At this point you can add the coding for the major events occurring in a scene/map.

For our example, first we'd code in the queen's seduction attempt. Each turn she'd make bolder and bolder advances on the player... innuendo, teasing caresses, exposing a bit of leg, groping, whatever... until the player relents or leaves the area.

This would trigger the second event, the chaos and confusion of the dragon attack. Screams and sounds of conflict from the ballroom... by the time the player returns we can change all of the descriptions to reflect the carnage. Stunned party goers, some scorch marks, and the princess is gone. Some generic guard NPCs can be milling about. When the PC gets to the area where the Princess was, the Prince will make some sort of plan, only to be interrupted by the king's assertion that only you, the Champion, can rescue his son's bride. Lady Elva is selected to go as well. As soon as the player heads out of the ballroom to get prepared...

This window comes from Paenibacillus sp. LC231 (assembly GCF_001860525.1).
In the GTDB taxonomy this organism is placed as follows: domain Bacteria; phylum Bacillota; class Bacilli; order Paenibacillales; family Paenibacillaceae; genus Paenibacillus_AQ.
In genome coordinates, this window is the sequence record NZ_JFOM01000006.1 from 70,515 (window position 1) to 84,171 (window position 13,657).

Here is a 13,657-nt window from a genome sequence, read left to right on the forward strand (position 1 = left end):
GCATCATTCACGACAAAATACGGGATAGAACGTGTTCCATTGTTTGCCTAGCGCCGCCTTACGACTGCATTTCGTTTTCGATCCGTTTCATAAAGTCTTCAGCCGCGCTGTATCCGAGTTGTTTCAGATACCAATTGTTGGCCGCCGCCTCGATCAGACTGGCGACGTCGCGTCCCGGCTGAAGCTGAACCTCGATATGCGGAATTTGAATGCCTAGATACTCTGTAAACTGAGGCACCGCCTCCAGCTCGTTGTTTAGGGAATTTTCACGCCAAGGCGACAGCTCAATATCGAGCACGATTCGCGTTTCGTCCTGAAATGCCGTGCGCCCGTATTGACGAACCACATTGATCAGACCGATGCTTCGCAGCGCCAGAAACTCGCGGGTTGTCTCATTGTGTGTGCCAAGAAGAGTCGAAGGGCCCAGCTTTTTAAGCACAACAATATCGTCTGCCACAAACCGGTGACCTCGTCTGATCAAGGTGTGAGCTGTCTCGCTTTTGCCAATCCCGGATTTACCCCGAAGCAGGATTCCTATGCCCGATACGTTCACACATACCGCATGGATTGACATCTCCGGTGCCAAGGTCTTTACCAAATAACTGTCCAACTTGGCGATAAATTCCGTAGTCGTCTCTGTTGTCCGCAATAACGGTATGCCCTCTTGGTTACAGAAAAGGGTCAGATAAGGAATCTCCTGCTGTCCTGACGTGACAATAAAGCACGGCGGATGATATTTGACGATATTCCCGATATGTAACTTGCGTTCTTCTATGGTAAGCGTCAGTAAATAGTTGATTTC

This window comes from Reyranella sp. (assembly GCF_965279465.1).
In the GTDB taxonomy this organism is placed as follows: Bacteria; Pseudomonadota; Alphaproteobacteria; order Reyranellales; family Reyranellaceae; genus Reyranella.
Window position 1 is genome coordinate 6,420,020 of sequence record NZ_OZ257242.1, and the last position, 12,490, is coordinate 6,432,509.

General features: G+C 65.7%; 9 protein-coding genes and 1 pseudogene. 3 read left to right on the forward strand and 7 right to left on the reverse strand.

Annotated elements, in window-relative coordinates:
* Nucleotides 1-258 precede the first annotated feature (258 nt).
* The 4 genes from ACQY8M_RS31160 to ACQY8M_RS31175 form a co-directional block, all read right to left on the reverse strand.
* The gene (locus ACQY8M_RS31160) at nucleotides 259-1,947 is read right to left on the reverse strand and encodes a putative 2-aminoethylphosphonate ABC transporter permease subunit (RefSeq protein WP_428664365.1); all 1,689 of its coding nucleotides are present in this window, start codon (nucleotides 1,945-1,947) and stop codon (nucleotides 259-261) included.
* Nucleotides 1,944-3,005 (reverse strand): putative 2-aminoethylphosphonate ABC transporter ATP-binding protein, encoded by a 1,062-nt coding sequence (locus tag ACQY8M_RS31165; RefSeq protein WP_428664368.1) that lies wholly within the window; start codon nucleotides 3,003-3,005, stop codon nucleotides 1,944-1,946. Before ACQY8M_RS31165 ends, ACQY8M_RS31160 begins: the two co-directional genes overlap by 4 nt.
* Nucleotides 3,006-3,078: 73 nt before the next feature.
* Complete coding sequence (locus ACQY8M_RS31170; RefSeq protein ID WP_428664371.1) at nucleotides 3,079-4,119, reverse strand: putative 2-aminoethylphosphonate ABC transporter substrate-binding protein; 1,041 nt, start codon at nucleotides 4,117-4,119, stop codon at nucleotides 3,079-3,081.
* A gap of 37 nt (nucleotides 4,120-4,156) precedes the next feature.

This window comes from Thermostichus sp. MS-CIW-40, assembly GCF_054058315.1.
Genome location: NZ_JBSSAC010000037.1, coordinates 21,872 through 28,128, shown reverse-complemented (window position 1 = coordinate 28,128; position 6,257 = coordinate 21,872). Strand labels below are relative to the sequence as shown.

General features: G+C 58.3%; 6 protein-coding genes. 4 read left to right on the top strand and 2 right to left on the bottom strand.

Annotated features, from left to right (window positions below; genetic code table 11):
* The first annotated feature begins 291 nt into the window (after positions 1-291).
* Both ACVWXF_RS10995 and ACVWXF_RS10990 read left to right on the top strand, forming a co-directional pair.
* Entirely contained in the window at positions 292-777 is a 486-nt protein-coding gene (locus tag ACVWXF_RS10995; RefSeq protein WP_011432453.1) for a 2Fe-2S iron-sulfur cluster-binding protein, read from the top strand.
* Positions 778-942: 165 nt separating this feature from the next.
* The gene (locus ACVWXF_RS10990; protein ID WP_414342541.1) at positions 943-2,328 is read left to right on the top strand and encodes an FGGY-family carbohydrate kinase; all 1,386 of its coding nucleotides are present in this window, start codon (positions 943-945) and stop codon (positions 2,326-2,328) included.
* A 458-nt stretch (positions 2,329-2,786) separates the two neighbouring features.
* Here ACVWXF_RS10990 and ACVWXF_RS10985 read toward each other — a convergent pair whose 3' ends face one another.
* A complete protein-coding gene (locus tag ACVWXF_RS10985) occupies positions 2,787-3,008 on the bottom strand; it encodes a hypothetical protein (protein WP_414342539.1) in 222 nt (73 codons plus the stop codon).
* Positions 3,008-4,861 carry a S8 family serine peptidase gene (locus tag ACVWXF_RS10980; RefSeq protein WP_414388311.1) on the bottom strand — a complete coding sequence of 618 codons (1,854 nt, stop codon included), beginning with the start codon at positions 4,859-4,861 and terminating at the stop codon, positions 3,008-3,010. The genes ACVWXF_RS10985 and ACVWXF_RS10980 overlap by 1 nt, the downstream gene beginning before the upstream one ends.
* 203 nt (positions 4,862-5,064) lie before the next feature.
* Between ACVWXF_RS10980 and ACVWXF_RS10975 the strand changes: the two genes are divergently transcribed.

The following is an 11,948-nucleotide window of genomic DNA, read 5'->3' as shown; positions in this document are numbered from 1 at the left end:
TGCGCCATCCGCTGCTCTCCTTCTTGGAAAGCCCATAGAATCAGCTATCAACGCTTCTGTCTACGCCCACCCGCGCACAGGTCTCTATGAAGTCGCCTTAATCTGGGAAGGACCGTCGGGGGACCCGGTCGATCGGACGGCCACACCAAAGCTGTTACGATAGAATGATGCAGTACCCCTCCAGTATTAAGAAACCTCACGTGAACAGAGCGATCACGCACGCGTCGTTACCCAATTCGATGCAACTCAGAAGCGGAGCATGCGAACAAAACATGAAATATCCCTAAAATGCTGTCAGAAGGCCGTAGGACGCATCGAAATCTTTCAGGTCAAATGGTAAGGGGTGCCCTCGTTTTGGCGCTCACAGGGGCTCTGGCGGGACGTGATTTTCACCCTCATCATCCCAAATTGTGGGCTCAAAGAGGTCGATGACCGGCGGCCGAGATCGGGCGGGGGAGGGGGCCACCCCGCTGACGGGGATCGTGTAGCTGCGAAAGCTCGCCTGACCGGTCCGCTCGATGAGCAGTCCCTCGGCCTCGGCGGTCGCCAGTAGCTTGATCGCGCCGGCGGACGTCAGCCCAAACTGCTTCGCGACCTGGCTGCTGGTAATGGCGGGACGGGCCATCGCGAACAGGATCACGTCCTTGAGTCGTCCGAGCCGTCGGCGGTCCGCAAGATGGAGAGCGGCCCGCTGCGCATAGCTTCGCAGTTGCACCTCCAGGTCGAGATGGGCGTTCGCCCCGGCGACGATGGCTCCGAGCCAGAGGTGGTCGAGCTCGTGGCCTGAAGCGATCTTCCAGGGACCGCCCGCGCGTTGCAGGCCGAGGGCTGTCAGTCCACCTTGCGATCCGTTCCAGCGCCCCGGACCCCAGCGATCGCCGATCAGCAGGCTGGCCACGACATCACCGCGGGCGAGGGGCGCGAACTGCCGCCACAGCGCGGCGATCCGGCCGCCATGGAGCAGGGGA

We have a title screen. Display credits, the title, whatever. Transition to the next major scene/location.

If you get to the end of the game in this scene, work that out as an event as well.


Finally, we have the detail work. Add in any objects you'd expect to find in the area, flesh out what you need to flesh out, and fill out the NPCs dialogue actions. Make sure everything is as interactive as you have the patience to get it.

When you've done, alpha test the completed section by trying to do everything, make sure it works. Later you'll have beta testers, but right now just make sure you can do what you want to, that everything is presented as you want.

Repeat this 5-step process for every major scene, making sure the scene transitions work as well.

Next: Testing

© 2004 J Freebase - Updated 07/12/2004